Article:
The Covid-19 crisis has put a huge spotlight on e-commerce. With physical commerce forced to close, consumers have rushed to online stores. Since then, many social media influencers have declared that becoming an e-merchant is a royal road to getting rich. But what is it really?
If a jump in e-commerce was observed in 2020, this growth actually declined in 2021, so that the total impact of the crisis in 2022 was generally zero in the development of e-business over a period of 10 years.
Because, in fact, half of e-commerce consists of the sale of tickets (transportation, accommodation, shows), which collapsed in 2020, while in 2022 the consumer resumed the habit of buying sometimes in the store sometimes online depending on the circumstances.
E-commerce is still a peripheral in Belgium and is now shaping up About 10% of retail.
We all keep in mind the names of multi-billion dollar companies valued in the stock market. But, on the ground, it’s not really about El Dorado: in Belgium, more than 90% of e-shops fail to pass above €100,000 in turnover. So it is difficult to be able to live solely from their online store. Even during the year 2021, which was favorable for online commerce, one in five e-merchants suspended their activities.
Many have embarked on a little improvisation in this area. Nor do they retain guilt compared to those who have become highly professional. Because in fact, a few beginners quickly adopted a very efficient process and managed to break through internationally.
E-commerce is a lever for export
And here is perhaps Belgium’s biggest delay in catching up: the online trade balance is very negative. Belgians buy about 30% more from foreign online stores than in the opposite direction. Our Dutch, German and French neighbors are taking market share every day, not to mention our major non-European markets.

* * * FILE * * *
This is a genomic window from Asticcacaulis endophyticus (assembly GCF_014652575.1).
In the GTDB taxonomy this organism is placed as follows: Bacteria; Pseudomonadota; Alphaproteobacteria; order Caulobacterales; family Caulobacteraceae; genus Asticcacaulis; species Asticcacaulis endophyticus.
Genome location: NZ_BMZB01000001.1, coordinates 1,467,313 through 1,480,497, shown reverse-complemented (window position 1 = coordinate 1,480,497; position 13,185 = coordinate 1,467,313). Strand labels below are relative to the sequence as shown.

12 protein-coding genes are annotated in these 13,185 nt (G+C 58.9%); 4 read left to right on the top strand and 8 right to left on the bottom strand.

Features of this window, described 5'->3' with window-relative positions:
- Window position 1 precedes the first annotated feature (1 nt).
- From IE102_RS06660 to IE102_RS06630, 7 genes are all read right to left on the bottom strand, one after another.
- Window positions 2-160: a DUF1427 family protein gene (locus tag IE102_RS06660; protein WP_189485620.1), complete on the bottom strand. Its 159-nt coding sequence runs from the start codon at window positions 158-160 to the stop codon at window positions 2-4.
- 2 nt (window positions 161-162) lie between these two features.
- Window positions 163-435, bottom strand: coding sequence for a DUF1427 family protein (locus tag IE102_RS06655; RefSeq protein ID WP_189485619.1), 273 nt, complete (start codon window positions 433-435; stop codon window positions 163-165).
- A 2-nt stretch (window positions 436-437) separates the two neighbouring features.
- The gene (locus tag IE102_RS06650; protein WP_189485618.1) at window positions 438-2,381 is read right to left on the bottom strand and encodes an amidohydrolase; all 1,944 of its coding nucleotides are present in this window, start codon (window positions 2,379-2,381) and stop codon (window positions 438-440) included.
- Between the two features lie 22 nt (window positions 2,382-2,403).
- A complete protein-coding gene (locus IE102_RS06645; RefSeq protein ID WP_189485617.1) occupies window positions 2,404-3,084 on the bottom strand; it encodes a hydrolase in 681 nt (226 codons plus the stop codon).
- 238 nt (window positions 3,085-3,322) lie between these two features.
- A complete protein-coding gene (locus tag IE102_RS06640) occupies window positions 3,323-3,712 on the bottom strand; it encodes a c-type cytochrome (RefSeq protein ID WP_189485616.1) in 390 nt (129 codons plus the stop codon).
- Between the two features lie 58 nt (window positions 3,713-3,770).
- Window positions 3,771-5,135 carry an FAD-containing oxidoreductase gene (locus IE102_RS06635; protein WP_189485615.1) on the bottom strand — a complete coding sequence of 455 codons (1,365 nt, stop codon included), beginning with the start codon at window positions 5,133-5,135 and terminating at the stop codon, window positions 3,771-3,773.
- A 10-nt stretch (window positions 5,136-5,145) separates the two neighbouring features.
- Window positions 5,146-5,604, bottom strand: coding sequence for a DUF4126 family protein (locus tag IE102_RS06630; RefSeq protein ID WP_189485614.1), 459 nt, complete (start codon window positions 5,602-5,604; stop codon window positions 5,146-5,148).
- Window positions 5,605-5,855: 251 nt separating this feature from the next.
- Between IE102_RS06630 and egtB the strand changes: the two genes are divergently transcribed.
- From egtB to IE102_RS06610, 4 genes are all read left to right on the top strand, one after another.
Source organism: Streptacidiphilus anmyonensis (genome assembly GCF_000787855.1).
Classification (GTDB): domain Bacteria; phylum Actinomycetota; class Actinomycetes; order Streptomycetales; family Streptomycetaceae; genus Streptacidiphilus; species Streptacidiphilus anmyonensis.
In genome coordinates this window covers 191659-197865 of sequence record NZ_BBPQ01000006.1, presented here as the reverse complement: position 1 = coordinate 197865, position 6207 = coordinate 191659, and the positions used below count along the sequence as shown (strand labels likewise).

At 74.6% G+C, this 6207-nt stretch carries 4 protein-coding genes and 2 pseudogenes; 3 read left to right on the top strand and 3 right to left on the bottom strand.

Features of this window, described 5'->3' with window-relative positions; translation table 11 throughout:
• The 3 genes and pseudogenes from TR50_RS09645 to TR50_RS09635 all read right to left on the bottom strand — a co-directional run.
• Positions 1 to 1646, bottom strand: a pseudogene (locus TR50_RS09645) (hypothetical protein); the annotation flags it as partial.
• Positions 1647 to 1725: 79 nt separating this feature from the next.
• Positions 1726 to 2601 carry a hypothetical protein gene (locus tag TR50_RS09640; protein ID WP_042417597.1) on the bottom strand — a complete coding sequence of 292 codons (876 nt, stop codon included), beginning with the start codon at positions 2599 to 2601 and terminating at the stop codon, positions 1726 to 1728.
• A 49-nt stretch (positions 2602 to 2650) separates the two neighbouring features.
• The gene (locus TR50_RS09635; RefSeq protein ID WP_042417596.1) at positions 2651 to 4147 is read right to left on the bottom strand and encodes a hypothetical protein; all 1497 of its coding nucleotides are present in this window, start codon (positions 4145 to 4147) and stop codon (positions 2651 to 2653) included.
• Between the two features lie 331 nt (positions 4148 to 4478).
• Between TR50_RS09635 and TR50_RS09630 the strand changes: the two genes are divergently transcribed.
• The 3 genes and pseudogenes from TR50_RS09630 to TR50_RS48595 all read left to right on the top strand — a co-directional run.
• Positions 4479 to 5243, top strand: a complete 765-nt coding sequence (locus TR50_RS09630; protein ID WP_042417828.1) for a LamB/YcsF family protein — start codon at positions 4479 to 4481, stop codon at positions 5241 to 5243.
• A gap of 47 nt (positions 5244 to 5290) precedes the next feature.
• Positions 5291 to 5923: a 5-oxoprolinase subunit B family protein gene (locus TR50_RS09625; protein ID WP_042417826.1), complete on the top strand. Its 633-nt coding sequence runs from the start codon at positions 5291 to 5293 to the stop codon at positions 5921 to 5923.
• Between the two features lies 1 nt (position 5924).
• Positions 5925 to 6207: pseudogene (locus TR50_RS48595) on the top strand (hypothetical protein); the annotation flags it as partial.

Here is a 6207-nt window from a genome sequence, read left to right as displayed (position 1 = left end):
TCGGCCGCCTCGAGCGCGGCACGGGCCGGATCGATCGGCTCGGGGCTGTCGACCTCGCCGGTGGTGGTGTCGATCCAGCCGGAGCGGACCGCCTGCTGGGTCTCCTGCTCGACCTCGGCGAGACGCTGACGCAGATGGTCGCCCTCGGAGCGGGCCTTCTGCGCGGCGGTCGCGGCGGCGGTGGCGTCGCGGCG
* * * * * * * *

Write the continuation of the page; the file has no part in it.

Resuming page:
It is a little easy to blame wage costs and Belgian social regulations for explaining the delay in the introduction of e-commerce in Belgium. Conversely, some dream of taking the country out of e-commerce, believing that this is a threat to local commerce, while the consumer adopts a “connected commerce” approach. The battle in the 1960s and 1970s seemed to be against mass distribution. However, homegrown e-commerce is a vein in growth, value, and functionality.
There are effective strategies for placing yourself next to these “ghouls”. However, they are still not known enough, and actions taken by public authorities and professional associations are often limited to raising awareness and discovering tools while the challenges are not technological. Efforts are still to be made to train business decision makers on the right foundation in online e-commerce and export.
A field survey revealed that a large percentage of entrepreneurs realized in retrospect that they started on the wrong foot. They regret being unprepared for it, often focus too much on the technical aspects and in the end more or less forget that online selling is above all about respecting the rules of the art of commerce: good commercial differentiation, Sources good negotiation, trade Attractive, elegant customer journey at the ergonomic level, empathy, good after-sales service, and finally, good management!
Being a trader has never been synonymous with an easy and profitable job, but being well prepared to do so greatly increases your chances of success.